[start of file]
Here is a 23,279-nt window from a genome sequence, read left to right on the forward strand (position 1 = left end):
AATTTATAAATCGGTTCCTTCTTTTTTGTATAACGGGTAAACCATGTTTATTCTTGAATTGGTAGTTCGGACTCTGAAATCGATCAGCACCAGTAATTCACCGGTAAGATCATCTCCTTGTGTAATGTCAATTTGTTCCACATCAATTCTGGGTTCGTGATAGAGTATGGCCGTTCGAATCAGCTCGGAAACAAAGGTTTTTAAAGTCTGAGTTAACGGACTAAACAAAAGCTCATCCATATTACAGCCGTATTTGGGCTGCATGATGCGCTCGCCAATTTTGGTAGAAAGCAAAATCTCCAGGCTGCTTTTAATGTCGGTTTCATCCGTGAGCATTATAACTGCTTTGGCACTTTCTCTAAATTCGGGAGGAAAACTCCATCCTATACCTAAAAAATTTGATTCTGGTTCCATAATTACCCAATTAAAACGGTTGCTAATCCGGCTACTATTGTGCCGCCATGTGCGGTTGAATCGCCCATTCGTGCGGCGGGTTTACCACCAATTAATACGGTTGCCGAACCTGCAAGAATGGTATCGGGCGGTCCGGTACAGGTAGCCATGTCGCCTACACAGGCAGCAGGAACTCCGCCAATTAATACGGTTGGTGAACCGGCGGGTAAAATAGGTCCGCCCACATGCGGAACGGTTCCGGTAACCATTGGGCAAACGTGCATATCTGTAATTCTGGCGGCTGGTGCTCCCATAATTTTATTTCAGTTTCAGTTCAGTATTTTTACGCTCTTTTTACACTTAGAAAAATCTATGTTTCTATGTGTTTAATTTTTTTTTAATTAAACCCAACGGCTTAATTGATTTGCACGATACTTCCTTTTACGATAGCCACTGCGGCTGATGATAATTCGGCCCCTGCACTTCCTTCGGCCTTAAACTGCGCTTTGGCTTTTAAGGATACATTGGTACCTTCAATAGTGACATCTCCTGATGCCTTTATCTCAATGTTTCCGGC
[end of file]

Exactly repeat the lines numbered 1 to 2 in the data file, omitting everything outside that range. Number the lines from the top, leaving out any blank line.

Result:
Here is a 23,279-nt window from a genome sequence, read left to right on the forward strand (position 1 = left end):
AATTTATAAATCGGTTCCTTCTTTTTTGTATAACGGGTAAACCATGTTTATTCTTGAATTGGTAGTTCGGACTCTGAAATCGATCAGCACCAGTAATTCACCGGTAAGATCATCTCCTTGTGTAATGTCAATTTGTTCCACATCAATTCTGGGTTCGTGATAGAGTATGGCCGTTCGAATCAGCTCGGAAACAAAGGTTTTTAAAGTCTGAGTTAACGGACTAAACAAAAGCTCATCCATATTACAGCCGTATTTGGGCTGCATGATGCGCTCGCCAATTTTGGTAGAAAGCAAAATCTCCAGGCTGCTTTTAATGTCGGTTTCATCCGTGAGCATTATAACTGCTTTGGCACTTTCTCTAAATTCGGGAGGAAAACTCCATCCTATACCTAAAAAATTTGATTCTGGTTCCATAATTACCCAATTAAAACGGTTGCTAATCCGGCTACTATTGTGCCGCCATGTGCGGTTGAATCGCCCATTCGTGCGGCGGGTTTACCACCAATTAATACGGTTGCCGAACCTGCAAGAATGGTATCGGGCGGTCCGGTACAGGTAGCCATGTCGCCTACACAGGCAGCAGGAACTCCGCCAATTAATACGGTTGGTGAACCGGCGGGTAAAATAGGTCCGCCCACATGCGGAACGGTTCCGGTAACCATTGGGCAAACGTGCATATCTGTAATTCTGGCGGCTGGTGCTCCCATAATTTTATTTCAGTTTCAGTTCAGTATTTTTACGCTCTTTTTACACTTAGAAAAATCTATGTTTCTATGTGTTTAATTTTTTTTTAATTAAACCCAACGGCTTAATTGATTTGCACGATACTTCCTTTTACGATAGCCACTGCGGCTGATGATAATTCGGCCCCTGCACTTCCTTCGGCCTTAAACTGCGCTTTGGCTTTTAAGGATACATTGGTACCTTCAATAGTGACATCTCCTGATGCCTTTATCTCAATGTTTCCGGC